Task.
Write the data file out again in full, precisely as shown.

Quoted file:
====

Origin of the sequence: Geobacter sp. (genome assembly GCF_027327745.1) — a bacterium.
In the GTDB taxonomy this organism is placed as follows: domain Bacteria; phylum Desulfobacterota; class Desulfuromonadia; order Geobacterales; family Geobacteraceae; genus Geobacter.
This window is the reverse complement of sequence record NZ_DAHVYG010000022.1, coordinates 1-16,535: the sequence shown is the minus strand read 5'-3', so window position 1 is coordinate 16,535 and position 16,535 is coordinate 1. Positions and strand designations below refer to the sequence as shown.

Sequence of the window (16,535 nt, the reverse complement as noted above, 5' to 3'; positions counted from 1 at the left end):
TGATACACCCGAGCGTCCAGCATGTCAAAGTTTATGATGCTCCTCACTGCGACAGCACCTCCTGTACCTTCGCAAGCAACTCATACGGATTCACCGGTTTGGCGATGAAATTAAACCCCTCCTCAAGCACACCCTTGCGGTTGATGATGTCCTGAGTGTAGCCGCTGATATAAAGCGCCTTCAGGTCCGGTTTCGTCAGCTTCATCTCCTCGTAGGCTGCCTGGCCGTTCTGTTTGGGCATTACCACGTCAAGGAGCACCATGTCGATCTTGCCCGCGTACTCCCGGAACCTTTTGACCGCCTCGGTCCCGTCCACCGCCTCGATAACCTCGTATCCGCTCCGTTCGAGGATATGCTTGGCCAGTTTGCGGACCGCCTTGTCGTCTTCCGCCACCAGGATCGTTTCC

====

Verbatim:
Origin of the sequence: Geobacter sp. (genome assembly GCF_027327745.1) — a bacterium.
In the GTDB taxonomy this organism is placed as follows: domain Bacteria; phylum Desulfobacterota; class Desulfuromonadia; order Geobacterales; family Geobacteraceae; genus Geobacter.
This window is the reverse complement of sequence record NZ_DAHVYG010000022.1, coordinates 1-16,535: the sequence shown is the minus strand read 5'-3', so window position 1 is coordinate 16,535 and position 16,535 is coordinate 1. Positions and strand designations below refer to the sequence as shown.

Sequence of the window (16,535 nt, the reverse complement as noted above, 5' to 3'; positions counted from 1 at the left end):
TGATACACCCGAGCGTCCAGCATGTCAAAGTTTATGATGCTCCTCACTGCGACAGCACCTCCTGTACCTTCGCAAGCAACTCATACGGATTCACCGGTTTGGCGATGAAATTAAACCCCTCCTCAAGCACACCCTTGCGGTTGATGATGTCCTGAGTGTAGCCGCTGATATAAAGCGCCTTCAGGTCCGGTTTCGTCAGCTTCATCTCCTCGTAGGCTGCCTGGCCGTTCTGTTTGGGCATTACCACGTCAAGGAGCACCATGTCGATCTTGCCCGCGTACTCCCGGAACCTTTTGACCGCCTCGGTCCCGTCCACCGCCTCGATAACCTCGTATCCGCTCCGTTCGAGGATATGCTTGGCCAGTTTGCGGACCGCCTTGTCGTCTTCCGCCACCAGGATCGTTTCC